Mountain Bikers vs Angry Hikers

You move! No…you move!

I work with a bunch of people that ride mountain bikes and take every opportunity to do so. Because we live in Santa Barbara, we have the benefit of year-round riding conditions. Mountain bikers of all stripes are on the trails every day. This also means that there are hikers of all kinds out there as well. All too often, in my dealings with customers and co-workers, I hear about confrontations between hikers and mountain bikers that leave me stunned. There is certainly an us-versus-them dynamic happening on our beloved trails.

Mountain biking is a permanent part of the cycling world, enjoying a $6 billion market share of the US Economy. In 2016, that was 24 percent of total bicycle sales in the US that year. Mountain bike usage is on the rise. Now that e-MTBs (pedal-assist mountain bikes) are a thing, trails once thought too remote or too steep for traditional mountain bikes are suddenly accessible.

According to the pro-hiking set, mountain bikes and eMTBs are responsible for causing terror on the trails. Shock and awe. To them, there are legions of mountain-bikers flying down the trails at top speed, terrorizing innocent hikers and their families. Threatening their way of life. Curtailing their civil rights. Frightening them, the innocent locals, who are only out on the trail to find peace and enjoy nature. “Make the trails great again!” they scream (not really, just paraphrasing).

However, if you were to hear some of the conversations that mountain bikers have about hikers, you would think that they, too, are being denied the freedom to ride where they want. According to the pro-biking set, the trails are full of elite, crabby traditionalists that have nothing better to do than to complain about the frivolities of cycling with hatred and vitriol. They stand in the mountain biker’s paths and brandish their walking sticks. “Rid the trails of the walking dead!” the bikers exclaim (also not really, but you get the idea).

Conflicts and the development of trail management to accommodate bikers are well documented. When viewed through an anecdotal lens, it sounds like a fucking war zone up there.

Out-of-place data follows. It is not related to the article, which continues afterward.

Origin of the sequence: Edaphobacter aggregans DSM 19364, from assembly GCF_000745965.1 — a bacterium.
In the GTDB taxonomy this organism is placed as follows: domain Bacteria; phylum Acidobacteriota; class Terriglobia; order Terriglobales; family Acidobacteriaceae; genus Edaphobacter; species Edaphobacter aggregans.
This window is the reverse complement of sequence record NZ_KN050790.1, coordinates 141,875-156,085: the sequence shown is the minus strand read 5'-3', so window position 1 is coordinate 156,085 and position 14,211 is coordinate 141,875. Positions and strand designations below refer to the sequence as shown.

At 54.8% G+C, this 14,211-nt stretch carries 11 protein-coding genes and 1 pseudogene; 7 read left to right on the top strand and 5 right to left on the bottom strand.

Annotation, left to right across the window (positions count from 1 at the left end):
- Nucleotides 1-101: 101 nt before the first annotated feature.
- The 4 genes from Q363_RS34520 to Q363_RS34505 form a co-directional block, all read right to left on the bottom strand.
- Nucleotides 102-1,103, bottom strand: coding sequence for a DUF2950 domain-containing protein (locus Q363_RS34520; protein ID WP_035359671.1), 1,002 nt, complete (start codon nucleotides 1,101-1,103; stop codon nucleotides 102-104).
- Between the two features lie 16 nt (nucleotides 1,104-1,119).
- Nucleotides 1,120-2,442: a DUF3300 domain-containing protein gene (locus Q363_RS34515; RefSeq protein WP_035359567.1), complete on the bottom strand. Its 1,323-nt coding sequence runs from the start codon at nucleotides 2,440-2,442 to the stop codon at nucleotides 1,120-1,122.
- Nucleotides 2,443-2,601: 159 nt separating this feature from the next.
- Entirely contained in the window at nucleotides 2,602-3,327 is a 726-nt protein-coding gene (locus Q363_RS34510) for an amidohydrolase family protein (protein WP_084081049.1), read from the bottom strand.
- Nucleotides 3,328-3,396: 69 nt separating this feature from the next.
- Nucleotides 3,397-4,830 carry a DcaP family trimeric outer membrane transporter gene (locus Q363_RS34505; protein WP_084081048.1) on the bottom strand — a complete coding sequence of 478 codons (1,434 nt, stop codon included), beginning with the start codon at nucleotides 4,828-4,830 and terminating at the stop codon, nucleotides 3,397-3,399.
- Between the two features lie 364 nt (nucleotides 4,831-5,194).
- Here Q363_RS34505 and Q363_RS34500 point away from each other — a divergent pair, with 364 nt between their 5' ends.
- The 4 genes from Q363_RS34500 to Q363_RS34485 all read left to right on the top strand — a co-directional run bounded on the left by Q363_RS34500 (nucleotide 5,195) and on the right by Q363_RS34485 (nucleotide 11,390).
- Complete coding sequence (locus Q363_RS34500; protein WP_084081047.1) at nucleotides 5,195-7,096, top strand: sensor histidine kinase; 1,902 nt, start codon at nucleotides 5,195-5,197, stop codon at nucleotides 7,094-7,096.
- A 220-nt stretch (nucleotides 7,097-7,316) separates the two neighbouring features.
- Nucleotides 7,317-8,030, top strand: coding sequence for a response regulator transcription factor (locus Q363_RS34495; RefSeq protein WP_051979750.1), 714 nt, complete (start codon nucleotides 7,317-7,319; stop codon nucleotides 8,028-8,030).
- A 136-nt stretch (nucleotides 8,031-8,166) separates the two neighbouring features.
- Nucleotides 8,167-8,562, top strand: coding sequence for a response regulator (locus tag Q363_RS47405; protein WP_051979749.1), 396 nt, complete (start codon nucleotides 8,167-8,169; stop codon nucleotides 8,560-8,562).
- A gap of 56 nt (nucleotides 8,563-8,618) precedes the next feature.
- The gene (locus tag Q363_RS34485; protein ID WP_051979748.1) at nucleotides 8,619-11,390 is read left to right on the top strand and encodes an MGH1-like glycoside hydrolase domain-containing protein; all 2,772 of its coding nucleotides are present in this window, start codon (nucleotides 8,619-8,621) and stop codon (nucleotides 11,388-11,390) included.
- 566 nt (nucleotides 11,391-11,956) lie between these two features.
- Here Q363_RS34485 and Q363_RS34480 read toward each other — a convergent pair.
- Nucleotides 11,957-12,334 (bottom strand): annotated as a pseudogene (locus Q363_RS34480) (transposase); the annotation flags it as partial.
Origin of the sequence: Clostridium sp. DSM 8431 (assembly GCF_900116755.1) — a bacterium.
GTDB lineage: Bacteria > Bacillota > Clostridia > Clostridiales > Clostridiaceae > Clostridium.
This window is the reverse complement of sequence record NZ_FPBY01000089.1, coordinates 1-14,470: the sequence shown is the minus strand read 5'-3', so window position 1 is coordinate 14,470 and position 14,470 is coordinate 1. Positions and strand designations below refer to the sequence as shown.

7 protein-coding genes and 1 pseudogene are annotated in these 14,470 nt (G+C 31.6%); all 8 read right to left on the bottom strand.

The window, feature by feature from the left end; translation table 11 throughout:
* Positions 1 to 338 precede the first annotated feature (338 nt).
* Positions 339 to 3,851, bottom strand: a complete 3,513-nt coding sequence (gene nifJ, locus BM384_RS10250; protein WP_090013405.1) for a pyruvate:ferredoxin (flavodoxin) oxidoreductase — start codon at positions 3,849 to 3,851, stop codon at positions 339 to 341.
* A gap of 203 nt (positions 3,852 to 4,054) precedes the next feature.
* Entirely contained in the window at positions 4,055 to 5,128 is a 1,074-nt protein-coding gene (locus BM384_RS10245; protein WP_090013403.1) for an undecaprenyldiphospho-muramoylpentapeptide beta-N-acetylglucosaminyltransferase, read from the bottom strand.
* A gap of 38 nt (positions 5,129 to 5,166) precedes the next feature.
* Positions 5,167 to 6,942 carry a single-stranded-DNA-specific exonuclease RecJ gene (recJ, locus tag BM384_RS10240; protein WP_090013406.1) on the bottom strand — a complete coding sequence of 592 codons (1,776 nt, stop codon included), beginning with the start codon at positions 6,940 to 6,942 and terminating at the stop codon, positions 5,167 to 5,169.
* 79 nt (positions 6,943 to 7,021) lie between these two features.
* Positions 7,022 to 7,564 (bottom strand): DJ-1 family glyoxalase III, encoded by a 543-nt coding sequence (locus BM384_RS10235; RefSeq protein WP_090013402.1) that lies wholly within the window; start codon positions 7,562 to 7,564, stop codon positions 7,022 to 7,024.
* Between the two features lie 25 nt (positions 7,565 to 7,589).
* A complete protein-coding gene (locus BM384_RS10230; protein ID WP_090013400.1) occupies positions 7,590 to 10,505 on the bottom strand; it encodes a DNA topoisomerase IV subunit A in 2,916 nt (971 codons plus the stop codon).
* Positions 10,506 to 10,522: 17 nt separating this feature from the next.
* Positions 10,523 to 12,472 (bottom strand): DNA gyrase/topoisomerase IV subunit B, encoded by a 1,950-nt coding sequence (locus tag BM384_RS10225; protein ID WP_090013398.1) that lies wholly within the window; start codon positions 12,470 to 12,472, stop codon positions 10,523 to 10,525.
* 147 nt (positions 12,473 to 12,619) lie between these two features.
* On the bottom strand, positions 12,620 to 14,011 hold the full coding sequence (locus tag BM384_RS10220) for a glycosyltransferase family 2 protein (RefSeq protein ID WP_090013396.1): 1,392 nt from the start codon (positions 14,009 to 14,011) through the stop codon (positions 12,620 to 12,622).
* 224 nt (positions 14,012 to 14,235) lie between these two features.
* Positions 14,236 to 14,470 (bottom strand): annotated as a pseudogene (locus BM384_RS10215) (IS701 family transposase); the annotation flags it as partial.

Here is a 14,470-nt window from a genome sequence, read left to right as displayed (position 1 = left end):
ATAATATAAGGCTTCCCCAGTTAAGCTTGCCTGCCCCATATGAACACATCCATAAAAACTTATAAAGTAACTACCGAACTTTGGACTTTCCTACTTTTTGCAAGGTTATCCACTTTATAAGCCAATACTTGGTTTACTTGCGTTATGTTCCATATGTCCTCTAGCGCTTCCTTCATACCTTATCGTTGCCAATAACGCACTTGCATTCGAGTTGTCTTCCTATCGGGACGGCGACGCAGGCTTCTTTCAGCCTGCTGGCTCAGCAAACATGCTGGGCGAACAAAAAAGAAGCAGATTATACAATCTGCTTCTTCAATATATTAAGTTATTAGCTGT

There is also the question of conservation. A nature conservationist who is against mountain biking may cite the 1977 ban of bicycles by the US Forest Service in response to the growing number of people riding bikes on trails in federal wilderness areas as a good reason for bikers to stay off the trails. This was an addition and a re-interpretation of the Federal Wilderness Act passed in 1964, the core thesis of which was to leave the wilderness as “an area where the earth and its community of life are untrammeled by man, where man himself is a visitor who does not remain.”

Fortunately for mountain bikers, this does not cover our local front country trails. To be sure, a lot of our trails are in the Los Padres National Forest, which does contain ten federal wilderness areas. However, our front country is not designated as such, and the federal wilderness laws do not apply. At the time of this writing, mountain biking is permitted on all trails in the Santa Barbara front country.

Even armed with that information, trying to reason with an upset hiker is near impossible. Some people take the perceived ruination of their personal serenity and communion with nature with an almost religious fervor. This type of emotional response to others having fun is, of course, not the fault of every mountain biker. But this potential of conflict is enough to make some bikers believe that every hiker is a pretentious douchebag who thinks he owns the whole trail just because he lives close by.

I am reminded of an interaction with a customer who came in looking to learn more about pedal-assist bikes. I showed him the road-specific models first since they were closest. However, this gentleman was more interested in e-MTBs because he was used to riding and commuting on a mountain bike. While I went over the features of the bikes, their motors, batteries, speed and such, I began talking about their performance on the trails. It was then that the conversation turned weirdly conflicting. The following is a reenactment of how the conversation went:

<highclassaccents>
Customer: “So, my good man, how fast do these contraptions go? What’s the top speed?”

Me: “Good sir, I am glad you asked. The top speed is 20 mph. It is at that point the motor ceases to assist. However, the rider can still coast downhill faster than that without any hindrance from the motor.”

Customer: “Twenty! My word, that is certainly too fast for a mountain bike.”

Me: “Do remember, sir, that is the top speed the motor will go if pressed to do so—”